As far as modular phones go, we've seen quite a few companies express interest in building such a device, despite claims by many that such a task would be almost impossible. Can you imagine having a smartphone that would have easy to install, interchangeable external parts that allowed you to freely give your phone some amazing bonus features all while on the go? Sounds crazy right? Well, it's not. As a matter of fact, it's finally happening. If you've been following Google's Project Ara, you would know that they have been working on creating such a device, with the intention to create something affordable, and long lasting. Why wait for the latest annual iPhone with "innovative new technology" when you can have a phone that you can easily upgrade with the parts you want, all without buying an entirely new phone?
Whether you need more storage, a bigger battery, a better camera, a faster processor, Ara will have it all. Ara will come with all the basic functions your current smartphone already has. The base frame of the Ara unit will contain the smartphone's CPU, GPU, antennas, sensors, battery, and display, along with six slots for any modular Ara components of your choosing. With this, you don't have to worry about any of the six slots automatically taking up any key features you may need to run your phone. Google will also be opening a new marketplace for people to purchase any modules of their choosing, along with developers to share their own Ara modules they have created.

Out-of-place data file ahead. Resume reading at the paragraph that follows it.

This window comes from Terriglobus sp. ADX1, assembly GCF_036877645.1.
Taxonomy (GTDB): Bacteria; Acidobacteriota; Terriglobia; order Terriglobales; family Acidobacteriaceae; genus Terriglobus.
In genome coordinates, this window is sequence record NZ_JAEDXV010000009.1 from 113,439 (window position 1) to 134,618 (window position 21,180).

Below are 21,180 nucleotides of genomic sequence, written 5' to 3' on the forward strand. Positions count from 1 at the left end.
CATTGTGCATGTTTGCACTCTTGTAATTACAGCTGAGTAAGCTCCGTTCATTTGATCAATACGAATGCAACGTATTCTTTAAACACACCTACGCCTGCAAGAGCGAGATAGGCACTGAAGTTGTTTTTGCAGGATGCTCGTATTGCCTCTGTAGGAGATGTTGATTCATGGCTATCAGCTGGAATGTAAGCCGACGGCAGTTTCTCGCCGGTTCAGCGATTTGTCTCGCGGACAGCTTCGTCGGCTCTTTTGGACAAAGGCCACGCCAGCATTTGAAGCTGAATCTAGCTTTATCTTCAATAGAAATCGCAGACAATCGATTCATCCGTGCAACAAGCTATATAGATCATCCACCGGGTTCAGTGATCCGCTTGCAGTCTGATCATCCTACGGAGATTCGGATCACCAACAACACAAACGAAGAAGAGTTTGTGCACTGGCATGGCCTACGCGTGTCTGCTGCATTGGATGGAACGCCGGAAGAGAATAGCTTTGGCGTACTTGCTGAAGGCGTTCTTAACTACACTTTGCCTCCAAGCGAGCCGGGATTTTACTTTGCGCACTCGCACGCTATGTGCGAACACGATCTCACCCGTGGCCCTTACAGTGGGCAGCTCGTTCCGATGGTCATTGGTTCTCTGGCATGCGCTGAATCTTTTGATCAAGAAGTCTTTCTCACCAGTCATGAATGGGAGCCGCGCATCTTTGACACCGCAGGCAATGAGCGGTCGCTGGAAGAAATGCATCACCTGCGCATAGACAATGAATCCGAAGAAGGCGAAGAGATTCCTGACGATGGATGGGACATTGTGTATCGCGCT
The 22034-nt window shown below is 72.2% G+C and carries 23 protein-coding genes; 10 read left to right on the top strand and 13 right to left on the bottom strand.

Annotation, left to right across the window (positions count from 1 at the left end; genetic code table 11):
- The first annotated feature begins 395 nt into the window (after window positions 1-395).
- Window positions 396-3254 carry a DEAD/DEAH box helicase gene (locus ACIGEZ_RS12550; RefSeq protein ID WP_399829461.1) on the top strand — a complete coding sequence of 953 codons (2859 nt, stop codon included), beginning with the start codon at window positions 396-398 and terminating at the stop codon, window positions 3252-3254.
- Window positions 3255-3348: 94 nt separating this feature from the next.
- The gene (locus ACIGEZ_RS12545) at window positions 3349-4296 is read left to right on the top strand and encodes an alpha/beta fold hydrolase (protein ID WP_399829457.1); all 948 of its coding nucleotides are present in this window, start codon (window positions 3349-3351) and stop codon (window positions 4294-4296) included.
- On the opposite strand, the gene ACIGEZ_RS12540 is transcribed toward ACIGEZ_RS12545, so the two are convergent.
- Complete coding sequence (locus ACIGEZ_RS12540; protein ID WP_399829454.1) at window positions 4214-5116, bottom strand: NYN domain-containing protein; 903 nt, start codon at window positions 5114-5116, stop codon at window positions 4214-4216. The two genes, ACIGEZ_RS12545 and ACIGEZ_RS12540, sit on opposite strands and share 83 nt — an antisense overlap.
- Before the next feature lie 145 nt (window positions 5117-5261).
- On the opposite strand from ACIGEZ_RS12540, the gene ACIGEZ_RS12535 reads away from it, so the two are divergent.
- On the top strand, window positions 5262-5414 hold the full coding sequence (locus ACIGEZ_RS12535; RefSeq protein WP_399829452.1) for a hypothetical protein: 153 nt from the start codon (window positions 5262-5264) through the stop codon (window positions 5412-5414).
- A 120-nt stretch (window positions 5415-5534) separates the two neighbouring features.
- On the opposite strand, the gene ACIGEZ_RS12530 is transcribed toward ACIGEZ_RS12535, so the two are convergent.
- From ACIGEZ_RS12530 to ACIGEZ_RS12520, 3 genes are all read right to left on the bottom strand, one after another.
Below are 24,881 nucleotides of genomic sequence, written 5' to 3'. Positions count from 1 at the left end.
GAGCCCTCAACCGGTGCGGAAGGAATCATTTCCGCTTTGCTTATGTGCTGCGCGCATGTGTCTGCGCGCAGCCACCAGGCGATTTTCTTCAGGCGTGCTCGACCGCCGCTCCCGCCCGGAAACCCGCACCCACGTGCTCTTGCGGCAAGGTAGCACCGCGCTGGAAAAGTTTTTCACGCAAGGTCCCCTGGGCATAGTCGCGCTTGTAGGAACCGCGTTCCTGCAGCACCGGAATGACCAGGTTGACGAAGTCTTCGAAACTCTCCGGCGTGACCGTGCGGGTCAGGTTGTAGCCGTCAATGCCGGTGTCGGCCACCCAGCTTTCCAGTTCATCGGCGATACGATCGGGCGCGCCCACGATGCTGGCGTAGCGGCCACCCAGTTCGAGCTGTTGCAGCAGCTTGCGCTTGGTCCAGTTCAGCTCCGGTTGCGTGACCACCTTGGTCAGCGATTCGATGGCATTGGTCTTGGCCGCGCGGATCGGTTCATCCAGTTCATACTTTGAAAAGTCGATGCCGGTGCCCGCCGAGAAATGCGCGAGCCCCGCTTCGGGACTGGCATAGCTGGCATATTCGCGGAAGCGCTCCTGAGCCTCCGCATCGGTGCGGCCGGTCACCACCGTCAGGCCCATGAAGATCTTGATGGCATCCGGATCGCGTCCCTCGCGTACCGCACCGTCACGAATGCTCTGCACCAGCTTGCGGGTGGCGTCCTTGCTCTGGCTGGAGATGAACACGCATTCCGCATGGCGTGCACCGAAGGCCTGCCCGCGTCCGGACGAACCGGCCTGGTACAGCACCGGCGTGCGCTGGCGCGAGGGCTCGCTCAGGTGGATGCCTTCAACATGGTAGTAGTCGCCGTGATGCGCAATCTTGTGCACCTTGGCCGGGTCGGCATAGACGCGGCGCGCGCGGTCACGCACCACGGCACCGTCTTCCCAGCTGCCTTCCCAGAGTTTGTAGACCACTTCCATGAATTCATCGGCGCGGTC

The Project Ara developer edition will be shipping this fall, with a consumer edition expected to follow shortly after. The possiblities are truly endless when it comes to what can be created for the Ara, and it's exciting to see what developers will come up with once Google starts shipping units out. What are your thoughts on Google's update with Project Ara? Some of the most obvious concerns would be where things such as durability and waterproofing would lie when having a device with such an exposed system. Nevertheless, we should expect Google to foresee and mend these issues before the product reaches its consumer release date.